Students to ride across America

BY BEN MARKS | MAY 12, 2015 5:00 AM

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This summer, Kyle Gacke, and Connor O’Neill will bike for 4,000 miles — 67-straight days — starting from San Francisco and ending up in Washington, D.C.

Gacke and O’Neill are two University of Iowa juniors participating in the bike ride, called the Journey of Hope, which is organized through the philanthropy their fraternity Pi Kappa Phi owns.

Pi Kappa Phi assistant communications director Jeremy Osborne said the Journey of Hope is entering its 28th year and is designed to raise awareness and donate money to organizations that work with people with mental and physical disabilities.

O’Neill, a UI civil engineering student, said he joined the fraternity his freshman year because of his sister, who has a learning disability.

“I wasn’t really into fraternities to begin with,” he said. “But one of the big selling points, especially for my parents, was the philanthropy and helping people with disabilities.”

Nursing student Gacke first became interested when he went on an alternative spring-break trip hosted by Pi Kappa Phi during his freshman year.

“I met Pi Kappa Phis from all over the nation who came to serve all over the nation, and I saw the impact we were able to have,” he said.

The pair’s journey will begin on June 3, when they fly to San Francisco to meet 24 other cyclists and 10 crewmembers.

From there, the group will travel through Nevada, Utah, Colorado, Nebraska, Iowa, and other states, averaging around 80 miles a day, with the longest being 125.

“I’m nervous about the mountains,” Gacke said. “Day 4 is 95 miles all uphill in the mountains, and everyone says besides the end, that’s the most emotional part of the trip.”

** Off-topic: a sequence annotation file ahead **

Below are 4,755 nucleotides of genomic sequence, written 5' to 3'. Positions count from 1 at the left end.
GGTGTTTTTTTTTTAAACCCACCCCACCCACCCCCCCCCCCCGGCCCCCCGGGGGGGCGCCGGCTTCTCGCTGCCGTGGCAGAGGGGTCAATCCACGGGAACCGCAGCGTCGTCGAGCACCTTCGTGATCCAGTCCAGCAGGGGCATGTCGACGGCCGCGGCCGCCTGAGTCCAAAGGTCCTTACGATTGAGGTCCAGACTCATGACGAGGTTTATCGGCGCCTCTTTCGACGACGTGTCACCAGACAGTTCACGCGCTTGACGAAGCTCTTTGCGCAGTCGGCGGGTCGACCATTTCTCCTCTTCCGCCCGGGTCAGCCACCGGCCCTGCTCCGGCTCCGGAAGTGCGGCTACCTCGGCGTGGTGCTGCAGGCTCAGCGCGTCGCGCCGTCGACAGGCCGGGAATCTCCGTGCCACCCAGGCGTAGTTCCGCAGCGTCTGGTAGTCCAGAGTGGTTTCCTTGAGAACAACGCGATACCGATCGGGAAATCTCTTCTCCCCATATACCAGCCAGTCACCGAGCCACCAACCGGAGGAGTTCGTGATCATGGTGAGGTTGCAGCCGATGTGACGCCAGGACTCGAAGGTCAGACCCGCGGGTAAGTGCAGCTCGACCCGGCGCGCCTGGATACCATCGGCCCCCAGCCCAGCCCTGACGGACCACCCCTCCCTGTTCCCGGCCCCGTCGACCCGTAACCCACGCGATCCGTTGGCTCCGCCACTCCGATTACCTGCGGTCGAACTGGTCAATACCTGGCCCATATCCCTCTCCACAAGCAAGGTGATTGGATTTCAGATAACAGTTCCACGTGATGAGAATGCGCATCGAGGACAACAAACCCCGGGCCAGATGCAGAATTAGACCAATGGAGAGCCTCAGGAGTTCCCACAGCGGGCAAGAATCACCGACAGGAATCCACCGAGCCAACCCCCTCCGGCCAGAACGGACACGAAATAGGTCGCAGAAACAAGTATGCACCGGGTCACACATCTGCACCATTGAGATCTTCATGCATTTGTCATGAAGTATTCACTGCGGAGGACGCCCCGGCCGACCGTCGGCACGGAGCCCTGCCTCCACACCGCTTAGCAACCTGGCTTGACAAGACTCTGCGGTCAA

Neither Gacke nor Neill has extensive experience with biking before. However, both have participated in many sports in the past including hockey, football, tennis, baseball, and cross-country.

To prepare for the trip, they said they began to bike a little more and made sure to stay in shape.

“It’s an experience, and if you’re not going out there to live life and do things, there’s no point,” O’Neill said. “You’re just sitting there.”

To participate in the ride, each rider is required to raise a minimum of $5,500, something O’Neill said he did easily, having met his goal by Christmas. He has raised almost $9,000.

Gacke on the other hand, has not fared quite so well, and is still $300 short of the minimum goal.

“I think my first donation was like $50, and I was like, ‘Yeah. That’s so much money,’ ” he said. “It’s been a full-time task through this school year to try to raise this money.”

Most of the riders’ expenses are donated from various organizations, so almost all the money the riders raise goes toward grants they give away during the ride.

On most days after the team arrives in overnight towns, they will participate in a “friendship visit,” said Michael O’Connell, the logistics coordinator for the Journey of Hope.

These visits could be a giant dance party, sitting down and having dinner, a karaoke session, or even a puppet show that teaches younger students about not being afraid of people with disabilities.

Most of the organizations they work with will then receive a $500 to $1,000 grant from the group.
On their trip, the group will stop and have friendship visits in various Iowa cities, including Des Moines, Cedar Rapids, and Iowa City.

On July 14, the group will arrive in Iowa City to visit the Arc of Southeast Iowa, an organization for people with disabilities, O’Connell said. They will then gather at the Old Capitol Town Center to speak to the community.

“It is a bike trip, but the focus isn’t on the biking aspect,” Gacke said. “You don’t have to be a cyclist to do this … the point is service.”

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